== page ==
Where enforcement officers feel that a stronger penalty is more suitable, they retain the option of prosecuting the offender, who would then be liable to a fine of up to £1,000. A consultation on the draft order was carried out between March and June 2016, and the majority of respondents agreed with the amounts proposed.

Furthermore, at its meeting on 27 October 2016, the Health Committee agreed that it was content for my Department to make the proposed order, and it is with its support, Madam Principal Deputy Speaker, that I bring this draft order before you today. Subject to affirmative resolution, the order will become effective forthwith. I commend the draft order to the House.

Photo of Paula Bradley Paula Bradley DUP

On behalf of the Committee for Health, I am pleased to speak very briefly on this order, which sets out certain fees and penalties under the Food Hygiene Rating Act, as the Minister outlined.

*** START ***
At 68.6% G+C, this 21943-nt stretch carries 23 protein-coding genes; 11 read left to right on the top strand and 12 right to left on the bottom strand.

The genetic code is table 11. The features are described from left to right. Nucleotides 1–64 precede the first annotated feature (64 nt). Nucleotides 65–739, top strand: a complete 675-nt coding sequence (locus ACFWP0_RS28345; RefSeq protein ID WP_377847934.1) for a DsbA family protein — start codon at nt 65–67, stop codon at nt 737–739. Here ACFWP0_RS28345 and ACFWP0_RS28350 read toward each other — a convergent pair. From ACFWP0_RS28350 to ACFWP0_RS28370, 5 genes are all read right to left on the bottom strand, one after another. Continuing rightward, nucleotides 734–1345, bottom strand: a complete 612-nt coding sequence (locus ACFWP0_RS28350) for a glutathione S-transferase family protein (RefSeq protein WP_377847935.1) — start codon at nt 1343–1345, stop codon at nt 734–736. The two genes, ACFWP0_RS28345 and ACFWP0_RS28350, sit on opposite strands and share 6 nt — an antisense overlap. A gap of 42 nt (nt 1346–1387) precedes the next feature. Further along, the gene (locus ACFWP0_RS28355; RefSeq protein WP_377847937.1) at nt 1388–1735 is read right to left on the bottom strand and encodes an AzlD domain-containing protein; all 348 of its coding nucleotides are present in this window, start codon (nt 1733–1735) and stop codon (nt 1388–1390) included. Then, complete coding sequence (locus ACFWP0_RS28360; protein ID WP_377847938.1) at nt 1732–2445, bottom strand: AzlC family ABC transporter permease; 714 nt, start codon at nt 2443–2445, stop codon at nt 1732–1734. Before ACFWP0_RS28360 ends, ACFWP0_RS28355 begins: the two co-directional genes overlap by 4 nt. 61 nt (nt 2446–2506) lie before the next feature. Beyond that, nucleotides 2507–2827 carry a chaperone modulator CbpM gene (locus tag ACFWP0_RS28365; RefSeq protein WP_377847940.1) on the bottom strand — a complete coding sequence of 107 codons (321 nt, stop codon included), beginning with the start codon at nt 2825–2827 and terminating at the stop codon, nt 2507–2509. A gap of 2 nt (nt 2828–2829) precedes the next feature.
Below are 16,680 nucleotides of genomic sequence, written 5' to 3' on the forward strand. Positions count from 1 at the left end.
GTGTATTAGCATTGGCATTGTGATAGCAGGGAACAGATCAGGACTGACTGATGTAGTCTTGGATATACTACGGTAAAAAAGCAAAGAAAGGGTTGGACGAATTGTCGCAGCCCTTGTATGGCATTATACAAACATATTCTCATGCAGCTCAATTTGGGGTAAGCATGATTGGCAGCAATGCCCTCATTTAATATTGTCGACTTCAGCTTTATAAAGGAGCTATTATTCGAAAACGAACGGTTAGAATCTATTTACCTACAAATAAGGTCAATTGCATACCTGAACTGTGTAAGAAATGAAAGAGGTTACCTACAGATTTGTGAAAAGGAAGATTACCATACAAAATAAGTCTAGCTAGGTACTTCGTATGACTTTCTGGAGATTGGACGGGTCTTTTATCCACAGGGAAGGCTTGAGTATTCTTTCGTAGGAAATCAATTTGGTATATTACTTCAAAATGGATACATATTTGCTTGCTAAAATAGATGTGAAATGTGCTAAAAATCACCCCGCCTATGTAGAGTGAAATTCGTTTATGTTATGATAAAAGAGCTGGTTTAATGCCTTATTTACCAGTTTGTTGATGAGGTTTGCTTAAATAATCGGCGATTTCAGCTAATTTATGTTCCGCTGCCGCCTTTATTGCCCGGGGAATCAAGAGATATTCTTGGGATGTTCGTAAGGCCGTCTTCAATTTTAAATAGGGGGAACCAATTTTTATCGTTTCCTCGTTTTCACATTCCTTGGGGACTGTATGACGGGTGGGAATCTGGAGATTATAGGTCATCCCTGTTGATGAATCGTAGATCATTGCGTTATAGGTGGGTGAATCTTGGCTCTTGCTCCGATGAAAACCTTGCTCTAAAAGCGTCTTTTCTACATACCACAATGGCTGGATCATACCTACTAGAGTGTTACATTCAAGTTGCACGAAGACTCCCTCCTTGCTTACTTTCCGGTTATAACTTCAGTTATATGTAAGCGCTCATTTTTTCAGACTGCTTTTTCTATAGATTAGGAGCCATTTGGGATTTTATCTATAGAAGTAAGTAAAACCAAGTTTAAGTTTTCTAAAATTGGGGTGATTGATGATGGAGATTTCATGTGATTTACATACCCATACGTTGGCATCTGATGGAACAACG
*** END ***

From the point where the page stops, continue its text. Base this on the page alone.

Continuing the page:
When considering the Food Hygiene Rating Bill back in 2014-15, the previous Health Committee supported the overarching aim of the Bill to reduce the incidence of food-borne illness through the introduction of a mandatory food hygiene rating scheme. It was accepted that this would not only help businesses to achieve and maintain compliance with food hygiene law but allow consumers to make informed choices about where they wish to eat or shop for food.

The current Committee considered the policy proposal for this statutory rule at its meeting on 15 September and considered the statutory rule itself more recently at the meeting on 27 October. When considering the statutory rule before the Assembly today, the Committee noted the important safeguards for businesses in the Act to allow businesses to request a rerating of their premises and accepted that the fee of £150 set out in these regulations reflected the costs that would be incurred by district councils in conducting a rerating inspection. The Committee also noted, and had no objection to, the fixed penalty amount of £200 that would be payable by businesses when a fixed penalty notice is served.